HIGH It’s a lonely, soulful experience that stands out.
LOW Repeating the volcano segment ripped me out of the experience.
WTF How did the long-gone mechanics know I’d pass right by here?
Mike Suskie first reviewed Far: Lone Sails in January, and I can only say that I agree with every point he raised. However, the game recently became available on Xbox One and PS4, and I think it’s well worth highlighting again.
This small-scale tale of a lone traveler making their way across an evaporated ocean floor is a wonderful example of elegant design, both in gameplay and narrative.
Making the core of play about maintaining the vehicle that carries the player along is wonderfully simple, and its care is a reliable source of comfort – it never felt onerous or like drudgery. No, caring for the machine is a physical method of creating of symbiosis between two characters — one human, one machine — without a single word being spoken between them.
This relationship is reinforced by the simple act of traveling. Some of my favorite moments in Far were when the wind picked up, I shut down the engine and let the breeze carry us along. Watching the landscape pass by while doing nothing other than moving forward was amazing.
I was also taken with Far’s environmental storytelling, and the narrative in general. While there’s no dialogue or any expository cutscenes, little clues in the world tell a tale that’s heartbreaking on at least two levels – the first about surviving an ecological disaster, and the second about sailing alone in a craft that was meant to be piloted by two.
Like Mike observed, some of the challenges felt a little too convenient to be completely believable, but they were still logical and clever in execution, and often made me think just a little bit outside the box. They also gave me exactly the right amount of stuff to do. More, and Far would have been too busy. Less, and there wouldn’t be enough substance to the journey – as it stands, it achieves an incredibly delicate balance between contemplative moments and actively working to solve problems, and that’s no mean feat.
Far: Lone Sails is a wonderfully lonely trek that will take the player from one end of a dry ocean to the other, and it’s the rare sort of experience that says a lot without ever saying a thing.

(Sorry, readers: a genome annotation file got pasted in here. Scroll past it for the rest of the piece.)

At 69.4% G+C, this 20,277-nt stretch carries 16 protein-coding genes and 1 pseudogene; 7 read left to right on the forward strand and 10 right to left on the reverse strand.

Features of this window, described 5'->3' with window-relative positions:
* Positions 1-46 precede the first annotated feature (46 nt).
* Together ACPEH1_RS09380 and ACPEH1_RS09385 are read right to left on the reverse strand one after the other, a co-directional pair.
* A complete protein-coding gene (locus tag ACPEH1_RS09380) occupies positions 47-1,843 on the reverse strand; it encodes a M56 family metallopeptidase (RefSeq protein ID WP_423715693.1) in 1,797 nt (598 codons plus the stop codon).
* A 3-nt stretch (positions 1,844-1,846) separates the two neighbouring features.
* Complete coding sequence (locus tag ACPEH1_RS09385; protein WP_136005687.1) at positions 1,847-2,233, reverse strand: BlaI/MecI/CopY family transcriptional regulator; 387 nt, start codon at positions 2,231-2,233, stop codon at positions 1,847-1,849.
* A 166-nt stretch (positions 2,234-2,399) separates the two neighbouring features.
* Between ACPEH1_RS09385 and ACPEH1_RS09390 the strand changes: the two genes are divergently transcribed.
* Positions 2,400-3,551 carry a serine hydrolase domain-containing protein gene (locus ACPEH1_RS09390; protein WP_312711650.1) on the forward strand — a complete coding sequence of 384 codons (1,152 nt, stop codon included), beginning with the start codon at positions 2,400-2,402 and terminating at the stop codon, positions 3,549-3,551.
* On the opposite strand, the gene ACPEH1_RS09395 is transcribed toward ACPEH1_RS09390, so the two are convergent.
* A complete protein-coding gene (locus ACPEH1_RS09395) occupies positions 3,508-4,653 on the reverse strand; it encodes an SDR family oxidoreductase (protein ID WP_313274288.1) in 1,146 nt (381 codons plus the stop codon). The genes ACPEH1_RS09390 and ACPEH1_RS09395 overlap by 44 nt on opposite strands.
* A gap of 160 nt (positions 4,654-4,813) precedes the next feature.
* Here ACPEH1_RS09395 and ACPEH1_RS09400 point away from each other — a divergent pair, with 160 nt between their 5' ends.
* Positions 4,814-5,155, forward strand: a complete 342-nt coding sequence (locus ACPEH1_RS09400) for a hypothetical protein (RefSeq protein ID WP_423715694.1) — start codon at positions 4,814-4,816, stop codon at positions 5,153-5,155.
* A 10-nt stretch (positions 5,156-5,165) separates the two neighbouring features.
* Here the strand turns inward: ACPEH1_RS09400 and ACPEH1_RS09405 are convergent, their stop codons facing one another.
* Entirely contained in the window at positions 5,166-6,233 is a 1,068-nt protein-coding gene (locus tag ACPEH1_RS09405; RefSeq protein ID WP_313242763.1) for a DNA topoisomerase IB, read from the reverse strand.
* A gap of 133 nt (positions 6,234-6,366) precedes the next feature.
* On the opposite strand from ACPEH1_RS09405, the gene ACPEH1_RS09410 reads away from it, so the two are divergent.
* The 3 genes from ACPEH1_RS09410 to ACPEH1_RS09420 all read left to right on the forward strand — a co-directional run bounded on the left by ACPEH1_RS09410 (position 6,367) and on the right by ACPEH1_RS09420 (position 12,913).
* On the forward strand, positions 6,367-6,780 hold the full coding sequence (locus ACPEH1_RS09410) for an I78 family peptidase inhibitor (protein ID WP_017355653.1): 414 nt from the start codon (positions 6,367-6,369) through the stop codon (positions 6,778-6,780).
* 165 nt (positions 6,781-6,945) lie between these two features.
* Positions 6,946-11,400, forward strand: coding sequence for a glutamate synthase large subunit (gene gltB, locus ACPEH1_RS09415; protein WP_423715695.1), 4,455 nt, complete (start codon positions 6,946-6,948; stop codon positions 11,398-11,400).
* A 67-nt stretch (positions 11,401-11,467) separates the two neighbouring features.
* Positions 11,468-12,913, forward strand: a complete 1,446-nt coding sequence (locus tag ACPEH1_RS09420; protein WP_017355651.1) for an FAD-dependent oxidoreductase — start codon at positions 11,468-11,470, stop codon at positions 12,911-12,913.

Disclosures: This game is developed by Okomotive and published by Mixtvision. It is currently available on PC, PS4 and XBO. This copy of the game was obtained via paid download and reviewed on the PS4. Approximately four hours of play were devoted to the single-player mode, and the game was completed. There are no multiplayer modes.
Parents: According to the ESRB, this game is rated Everyone and has no descriptors. There are a few moments of peril, but that’s it. It’s perfectly suitable for children.
Colorblind Modes: There are no colorblind modes available in the options.
Deaf & Hard of Hearing Gamers: There is no dialogue, written or spoken, but a few subtle narrative beats are communicated through sound. Audio cues don’t affect the game’s playability in any way that I could discern, but I worry that players who are hard of hearing may not get the entire picture. Of special note is the ending, in which there’s a significant event that is only signaled via audio — it’s easily missed without hearing and changes the final scene entirely.
Remappable Controls: No, this game’s controls are not remappable. There is no control diagram. The left stick moves, X is used to jump and Square lifts objects, while R2 and L2 are used to zoom the camera in and out.
Currently, he's got about 42 minutes a night to play because adulting is a timesuck, but despite that, he's a happily married guy with two kids who both have better K/D ratios than he does.
Brad still loves Transformers, he's on Marvel Puzzle Quest when nobody at the office is looking, and his favorite game of all time is the first Mass Effect -- and he thought the trilogy's ending was Just Fine, Thanks.
Follow Brad on Twitter at @BradGallaway or contact him at bradgallaway a t gmail dot com
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